Volume 47, Issue 10 - October 2012
Guide to Glass
Rights of Passage
Take a close look at most any major street decked out with storefront after storefront. How many do you see that feature some type of structural glazing? Glass canopies? Balustrades and railings? Small-scale point-supported facades are popping up almost everywhere. And according to industry experts many contract glaziers are comfortable taking on these projects—the smaller-scaled projects, that is.
Though many contract glaziers have become increasingly comfortable with this type of work, there is still a segment reserved for the elite—not many glaziers will be comfortable taking on such a scope. There are questions to ask and answers to find; architects, builders and owners to convince; engineering and system selection must be precise. Some contract glaziers are well-versed, knowledgeable and prepared; others are hesitant, for the risks can be significant.
All That Glass
“The development of this building type has been driven by the pursuit of transparency in the building envelope,” says Mic Patterson, director of strategic development for Enclos. “Structural glass façade technology has bloomed and matured over the past four decades yielding a great variety of novel applications. While still emergent, the technology is no longer largely experimental as it was in the early years.”
Patterson says while experimental innovations are still emerging and will continue to do so, it is no longer all about transparency.
“Just as often now it is about the expression of structural innovations. One of the biggest changes in this market niche is the emergence of a robust and mature infrastructure to facilitate the delivery of structural glass façade applications,” he says. “Material suppliers, fabricators and specialty consultants and contractors experienced and familiar with the technology now populate the industry.”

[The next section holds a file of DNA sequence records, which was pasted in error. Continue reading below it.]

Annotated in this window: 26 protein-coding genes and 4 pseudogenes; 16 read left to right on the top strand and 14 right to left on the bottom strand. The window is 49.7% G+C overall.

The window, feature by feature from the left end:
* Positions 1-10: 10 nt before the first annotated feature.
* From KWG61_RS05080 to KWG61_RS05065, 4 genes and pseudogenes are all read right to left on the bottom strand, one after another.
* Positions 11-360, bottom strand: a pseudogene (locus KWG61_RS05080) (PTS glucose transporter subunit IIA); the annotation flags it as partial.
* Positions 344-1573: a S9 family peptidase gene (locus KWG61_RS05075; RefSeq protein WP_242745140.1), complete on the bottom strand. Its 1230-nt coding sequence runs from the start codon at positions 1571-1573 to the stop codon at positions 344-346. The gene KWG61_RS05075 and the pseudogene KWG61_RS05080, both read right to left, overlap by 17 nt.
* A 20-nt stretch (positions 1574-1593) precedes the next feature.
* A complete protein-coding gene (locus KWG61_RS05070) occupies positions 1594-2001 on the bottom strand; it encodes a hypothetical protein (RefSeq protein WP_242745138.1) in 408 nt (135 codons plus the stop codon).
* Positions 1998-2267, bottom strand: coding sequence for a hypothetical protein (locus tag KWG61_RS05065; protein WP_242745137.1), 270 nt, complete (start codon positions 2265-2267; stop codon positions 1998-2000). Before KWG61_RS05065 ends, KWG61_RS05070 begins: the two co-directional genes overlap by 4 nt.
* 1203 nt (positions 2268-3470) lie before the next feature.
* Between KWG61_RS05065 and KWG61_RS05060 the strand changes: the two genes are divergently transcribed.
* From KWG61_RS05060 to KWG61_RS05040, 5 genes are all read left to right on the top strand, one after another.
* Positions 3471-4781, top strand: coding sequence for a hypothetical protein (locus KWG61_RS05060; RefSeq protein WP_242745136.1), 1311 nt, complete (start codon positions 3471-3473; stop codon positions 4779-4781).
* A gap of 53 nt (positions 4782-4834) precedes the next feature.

Ed Zaucha, CEO of APG International in Absecon, N.J., says many of the changes in the point-supported market in the past decade involves hardware elements. For example, he says fittings have gone from fixed fittings to articulating fittings.
“We are also seeing the sizes of glass lites becoming larger and larger,” he says. “This is generally a constraint in the United States because of the limitations of our glass fabricators but more and more architects are requesting larger sizes.”
Jeff Haber is a partner with W&W Glass Systems in Nanuet, N.Y., which has two segments: a contract glazing firm and also that of the North American distributor for the Pilkington Planar System. His company works with some of the country’s largest glazing firms and he says he’s seen two distinct markets.
“There is one for architecturally challenging projects, those with complex geometries, loading and glass types and then there is the smaller, everyday point-supported glass--simple geometries, simple loading, etc.,” says Haber. “On the higher end there is still only about a handful of vendors and this is still a hugely popular market.”
He adds, though, that at his company they have seen increasing interest.
“But I think the market is a dual-edge sword: we all complain about eight companies bidding on the same job, but at the same time that interest may also help open doors, because then owners will see it and the architects will design what they thought they could never have done.”
Zaucha, however, points out that his company only works with union labor “because of the need for safety, training and core competence. They are very comfortable with these applications. However, most contract glaziers are not.”
Haber agrees that while some glaziers are getting more comfortable, others have learned the hard way.